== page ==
Again, at this point, much of the “analysis” here is forensic, because so much of the narrative is that of a fan of a particular scene deeply involved with a certain set of bands which probably have not left much of an impression outside of their particular circle. The author uses the term “brutal” to define the approach to vocals in Death Metal, and raises a point which seems to have been prescient: “because many believe the boundaries of the genre are so explicitly defined, too much musical 'creativity' might produce great music but it would not necessarily be considered Death Metal” … i.e., if it's not played a certain way, and sung a certain way, it's not Death Metal, which leads listeners like me to, I think quite fairly, say “it all sounds the same!”. Purcell tries to make a case of how the various bands exemplify this or that sound, but, without an easy to access library of examples, it's simply a matter of either taking her word for it, or simply putting it off as her involvement in and enthusiasm for a particular scene at a particular place and time talking.Given the extreme nature of Death Metal, it is no surprise that the lyrical content is equally extreme and often very offensive, disturbing, and disgusting to the average outsider. Most critics cite the lyrics of Death Metal music as their reason for condemning it. It is quite fascinating to note, however, that the lyrics in Death Metal are most frequently unintelligible, and many devoted Death Metal fans would be unable to recite the lyrics of even their favorite bands. Often, lyrics are poorly written (or even composed by foreign band members with little grasp of the language in which they write). For this reason, it is generally accepted that the lyrics in Death Metal (like album art and band photos) serve predominantly as a means for bands to promote an image that visually displays the aggression and extremity of their music.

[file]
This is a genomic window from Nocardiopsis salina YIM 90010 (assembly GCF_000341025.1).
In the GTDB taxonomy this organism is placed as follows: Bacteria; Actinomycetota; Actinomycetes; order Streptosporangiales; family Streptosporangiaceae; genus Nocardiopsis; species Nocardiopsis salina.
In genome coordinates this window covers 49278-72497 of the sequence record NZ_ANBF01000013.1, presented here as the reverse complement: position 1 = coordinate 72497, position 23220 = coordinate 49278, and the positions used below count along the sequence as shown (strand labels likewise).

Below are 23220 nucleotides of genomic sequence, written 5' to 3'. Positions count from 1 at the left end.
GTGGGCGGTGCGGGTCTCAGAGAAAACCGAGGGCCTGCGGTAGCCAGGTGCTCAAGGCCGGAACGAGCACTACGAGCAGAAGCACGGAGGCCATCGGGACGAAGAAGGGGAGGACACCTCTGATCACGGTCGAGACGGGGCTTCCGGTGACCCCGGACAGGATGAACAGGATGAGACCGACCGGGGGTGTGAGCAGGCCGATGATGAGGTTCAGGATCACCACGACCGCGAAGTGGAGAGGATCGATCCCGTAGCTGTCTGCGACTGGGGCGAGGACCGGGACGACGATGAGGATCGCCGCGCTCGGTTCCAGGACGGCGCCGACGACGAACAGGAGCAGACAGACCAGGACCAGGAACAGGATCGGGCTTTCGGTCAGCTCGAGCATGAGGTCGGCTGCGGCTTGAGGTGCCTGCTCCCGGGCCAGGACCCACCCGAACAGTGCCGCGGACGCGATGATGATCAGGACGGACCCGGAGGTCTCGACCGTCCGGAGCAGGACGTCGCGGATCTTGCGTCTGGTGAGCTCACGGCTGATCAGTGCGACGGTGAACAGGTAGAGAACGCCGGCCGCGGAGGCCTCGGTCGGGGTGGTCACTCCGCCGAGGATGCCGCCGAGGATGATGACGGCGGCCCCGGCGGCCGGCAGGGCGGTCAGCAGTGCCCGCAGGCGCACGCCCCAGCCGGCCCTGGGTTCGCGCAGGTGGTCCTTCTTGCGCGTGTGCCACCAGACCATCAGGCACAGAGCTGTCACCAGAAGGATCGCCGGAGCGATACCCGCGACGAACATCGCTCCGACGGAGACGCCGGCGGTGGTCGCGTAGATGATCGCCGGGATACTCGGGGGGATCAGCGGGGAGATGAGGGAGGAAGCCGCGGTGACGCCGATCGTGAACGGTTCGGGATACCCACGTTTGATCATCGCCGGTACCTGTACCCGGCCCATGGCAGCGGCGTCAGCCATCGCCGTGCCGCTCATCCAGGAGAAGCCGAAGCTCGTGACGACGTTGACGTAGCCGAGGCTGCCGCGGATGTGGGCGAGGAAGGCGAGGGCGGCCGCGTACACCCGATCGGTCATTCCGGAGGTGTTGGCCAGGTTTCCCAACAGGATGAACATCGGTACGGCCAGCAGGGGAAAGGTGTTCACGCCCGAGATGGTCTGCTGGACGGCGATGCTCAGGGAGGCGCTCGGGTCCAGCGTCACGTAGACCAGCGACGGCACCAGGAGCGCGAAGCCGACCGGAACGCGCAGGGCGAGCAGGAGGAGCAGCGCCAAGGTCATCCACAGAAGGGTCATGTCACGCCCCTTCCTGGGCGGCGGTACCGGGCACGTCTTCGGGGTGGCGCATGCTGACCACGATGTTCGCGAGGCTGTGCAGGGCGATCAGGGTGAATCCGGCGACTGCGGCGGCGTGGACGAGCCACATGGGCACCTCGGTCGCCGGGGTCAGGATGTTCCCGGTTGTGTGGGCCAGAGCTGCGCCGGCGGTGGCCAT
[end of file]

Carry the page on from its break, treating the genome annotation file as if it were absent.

As noted, it appears that the whole thrust of this book was to defend the author's “scene” against the “unfair” attentions it was getting from various politicians a decade ago. Much of the survey/interview materials focus on violence, poverty, and depression/suicide, which evidently are in specific response to charges being leveled at Metal at the time. The book, and the research, could be said to make a reasonable counter to those charges, but the scope of these are sufficiently narrow to not be a particularly satisfying look at the “subculture” per se. There is a lot of “justifying” elements of this (from claiming extreme levels of “musicianship” for bands that were all essentially following a formula to claiming that they were simply being targeted for being “extreme”) subculture, which, again sounds more like the metal fan being petulant than making an argument.
In the final analysis, it is hard to recommend Death Metal Music to anybody but those with an interest in semi-popular music history, although it might appear to those with a fondness for random sociology as well. Part of this is due to the very high (textbook) cover price … nearly $40 for a 242-page paperback … which is not much improved in the used channel (again, probably due to its being an “academic” release). Your best bet, were you interested in picking up a copy, would probably be in an electronic version, as the Kindle and Nook editions are both just over ten bucks.